The reports made by Riposte show net wellbeing scores (positivity levels), an analysis of trending topics, and top keywords used by contributors. Our analytics team can also provide before and after, or periodic comparisons, or give access to an interactive dashboard for real time insights. This enables insight into large groups of people, while letting them speak from their own experience and in their own words. In this aspect, Riposte differs radically from surveys which are generally used to gather wellbeing data. Surveys have a lot of pre-defined language, and youth in particular express that they don’t like filling them out. The data gathered through the Riposte app is emergent. It shows which topics are relevant to people, literally in their own terms. This can prompt those who make decisions that affect people’s wellbeing to ask new questions, gain a different understanding of possible root causes to problems, and come up with tailor-made solutions to address those problems.
A note on diversity and representation in building our wellbeing model.
The bespoke Riposte wellbeing machine learning model was purposely built by a diverse team. The model is an emergent data science model that evolved over a period of six months, using over 4000 posts from a wide range of contributors. The contributors included highschool students, city council workers, orchard workers, co-workers from a startup hub, and primary school teachers. As the model was built, the team building it taught it how to relate words in posts to themes and how to categorise those themes. The team consisted of six people: a data scientist, a data analyst, a sociology student, a web developer and sociology student, an IT administrator and forum moderator, and a quality control and health and safety specialist. Of these six people, there were four females, three Māori, two Pākeha (white New Zealanders), and one Indian. Their ages ranged from in their 20’s to 60’s with one person in each decade. The diversity of the team was deliberate, because we are aware that data violence is a real problem. Building a wellbeing model requires a lot of small decisions around categorisation and language, and those decisions will influence people using the product. Therefore, at Riposte we decided that one thing we could do, was ensure the model was made by a team that is as representative as possible of the diversity of the wider population.
Grounding innovative approaches in emergent data.
In Aotearoa New Zealand, societal challenges such as mental health, housing, poverty, and physical health are persistent. These challenges may require creative methods and experimentation to find ways of addressing them that can be effective in our rapidly changing world. It’s important that new solutions are still grounded in data.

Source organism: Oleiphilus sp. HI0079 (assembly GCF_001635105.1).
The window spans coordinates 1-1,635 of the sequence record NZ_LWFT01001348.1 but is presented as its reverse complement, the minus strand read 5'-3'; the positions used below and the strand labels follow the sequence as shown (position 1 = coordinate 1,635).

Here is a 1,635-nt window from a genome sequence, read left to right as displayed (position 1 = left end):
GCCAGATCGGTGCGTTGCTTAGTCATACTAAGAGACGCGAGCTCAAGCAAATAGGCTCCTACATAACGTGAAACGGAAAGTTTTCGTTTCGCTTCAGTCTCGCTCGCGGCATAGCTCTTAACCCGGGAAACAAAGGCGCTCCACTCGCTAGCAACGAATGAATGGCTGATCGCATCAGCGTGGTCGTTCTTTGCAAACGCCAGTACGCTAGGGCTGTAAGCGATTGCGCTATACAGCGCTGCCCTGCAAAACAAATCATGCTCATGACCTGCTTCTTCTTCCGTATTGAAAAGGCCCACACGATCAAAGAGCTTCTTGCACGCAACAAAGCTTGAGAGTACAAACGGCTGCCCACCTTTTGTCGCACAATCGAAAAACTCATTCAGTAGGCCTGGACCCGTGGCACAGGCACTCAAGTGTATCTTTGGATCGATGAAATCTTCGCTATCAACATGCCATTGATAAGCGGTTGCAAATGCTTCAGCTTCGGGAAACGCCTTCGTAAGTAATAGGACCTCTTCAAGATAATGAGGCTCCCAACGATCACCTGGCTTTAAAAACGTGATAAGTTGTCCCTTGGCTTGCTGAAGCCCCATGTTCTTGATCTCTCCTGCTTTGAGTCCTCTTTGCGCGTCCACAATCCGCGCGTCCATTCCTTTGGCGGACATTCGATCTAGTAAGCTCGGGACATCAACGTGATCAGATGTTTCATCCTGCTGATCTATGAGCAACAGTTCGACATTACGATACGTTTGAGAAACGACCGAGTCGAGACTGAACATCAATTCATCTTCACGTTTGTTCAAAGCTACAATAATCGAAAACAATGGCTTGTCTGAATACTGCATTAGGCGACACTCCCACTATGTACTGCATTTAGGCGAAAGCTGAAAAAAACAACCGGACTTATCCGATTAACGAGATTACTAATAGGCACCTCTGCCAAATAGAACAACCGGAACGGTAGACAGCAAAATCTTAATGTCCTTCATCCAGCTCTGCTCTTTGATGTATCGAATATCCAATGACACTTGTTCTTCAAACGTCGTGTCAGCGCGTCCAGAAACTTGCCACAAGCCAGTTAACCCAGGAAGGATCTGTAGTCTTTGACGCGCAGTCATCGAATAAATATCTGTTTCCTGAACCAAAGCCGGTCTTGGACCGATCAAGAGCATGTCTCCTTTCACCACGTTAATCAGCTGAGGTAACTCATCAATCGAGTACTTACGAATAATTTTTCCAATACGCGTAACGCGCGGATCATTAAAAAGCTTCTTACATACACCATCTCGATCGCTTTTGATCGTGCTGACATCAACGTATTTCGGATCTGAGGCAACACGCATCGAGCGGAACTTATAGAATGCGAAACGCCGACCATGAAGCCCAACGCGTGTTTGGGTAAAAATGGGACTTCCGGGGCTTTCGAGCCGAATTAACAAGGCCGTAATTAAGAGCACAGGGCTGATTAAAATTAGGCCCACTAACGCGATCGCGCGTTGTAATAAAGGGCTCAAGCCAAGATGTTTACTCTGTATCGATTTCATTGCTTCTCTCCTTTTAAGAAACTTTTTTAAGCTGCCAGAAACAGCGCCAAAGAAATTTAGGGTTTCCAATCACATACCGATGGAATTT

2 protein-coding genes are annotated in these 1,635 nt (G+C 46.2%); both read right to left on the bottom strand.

Riposte data provides timely and ongoing insights into the wellbeing of New Zealanders. As the number of contributors grows both locally and internationally, this data can become a valuable tool for decision makers that are advising on, deciding on, and implementing policies, programs, and even highschool prizes.
We look forward to a future in which all decisions take into account the wellbeing of people they affect. We think this is a part of the transition towards a future that prioritises people and planet over profit, so we are doing our bit to move in that direction. Are you interested in that future and keen to connect with us? Get in touch or come by for a coffee.
*This adheres to New Zealand regulations, but is not in line with the principles of Māori data sovereignty as expressed by Te Mana Raraunga. The principles state that “whenever possible, Māori data shall be stored in Aotearoa New Zealand”. Riposte is conscious of this and actively looking for a solution that enables this whilst retaining the level of security required. Any practical advice on this is most welcome.
About the author: Mariska van Gaalen is a Dutch-Kiwi who moved back to Aotearoa New Zealand after 26 years abroad. Her background is in sustainable development, mostly as a researcher and writer. She has settled in Tairāwhiti and is keen to work more locally supporting positive impact projects and ventures. She currently writes for Riposte, is learning how to grow oyster mushrooms zero waste, and does the occasional stint sanding houses. Mariska is also part of the crew at Tāiki E! Impact House, where Riposte is based.